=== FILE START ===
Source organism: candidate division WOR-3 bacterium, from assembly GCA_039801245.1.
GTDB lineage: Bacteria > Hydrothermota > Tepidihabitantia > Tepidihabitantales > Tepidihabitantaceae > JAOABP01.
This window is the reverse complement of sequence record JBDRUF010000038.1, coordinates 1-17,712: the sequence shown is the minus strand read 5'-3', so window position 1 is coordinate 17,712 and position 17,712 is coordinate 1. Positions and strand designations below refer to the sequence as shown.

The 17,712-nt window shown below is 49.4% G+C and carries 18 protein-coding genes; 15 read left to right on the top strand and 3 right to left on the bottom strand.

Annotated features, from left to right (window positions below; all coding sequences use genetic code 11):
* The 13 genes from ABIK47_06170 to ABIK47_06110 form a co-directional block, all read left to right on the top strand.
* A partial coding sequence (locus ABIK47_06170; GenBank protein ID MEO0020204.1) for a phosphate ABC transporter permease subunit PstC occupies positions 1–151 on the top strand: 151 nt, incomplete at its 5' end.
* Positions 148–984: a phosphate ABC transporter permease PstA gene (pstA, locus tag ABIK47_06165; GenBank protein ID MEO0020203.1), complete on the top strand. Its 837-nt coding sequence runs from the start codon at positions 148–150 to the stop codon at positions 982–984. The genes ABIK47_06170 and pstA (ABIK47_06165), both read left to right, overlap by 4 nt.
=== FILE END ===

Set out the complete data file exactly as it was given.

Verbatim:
Source organism: candidate division WOR-3 bacterium, from assembly GCA_039801245.1.
GTDB lineage: Bacteria > Hydrothermota > Tepidihabitantia > Tepidihabitantales > Tepidihabitantaceae > JAOABP01.
This window is the reverse complement of sequence record JBDRUF010000038.1, coordinates 1-17,712: the sequence shown is the minus strand read 5'-3', so window position 1 is coordinate 17,712 and position 17,712 is coordinate 1. Positions and strand designations below refer to the sequence as shown.

The 17,712-nt window shown below is 49.4% G+C and carries 18 protein-coding genes; 15 read left to right on the top strand and 3 right to left on the bottom strand.

Annotated features, from left to right (window positions below; all coding sequences use genetic code 11):
* The 13 genes from ABIK47_06170 to ABIK47_06110 form a co-directional block, all read left to right on the top strand.
* A partial coding sequence (locus ABIK47_06170; GenBank protein ID MEO0020204.1) for a phosphate ABC transporter permease subunit PstC occupies positions 1–151 on the top strand: 151 nt, incomplete at its 5' end.
* Positions 148–984: a phosphate ABC transporter permease PstA gene (pstA, locus tag ABIK47_06165; GenBank protein ID MEO0020203.1), complete on the top strand. Its 837-nt coding sequence runs from the start codon at positions 148–150 to the stop codon at positions 982–984. The genes ABIK47_06170 and pstA (ABIK47_06165), both read left to right, overlap by 4 nt.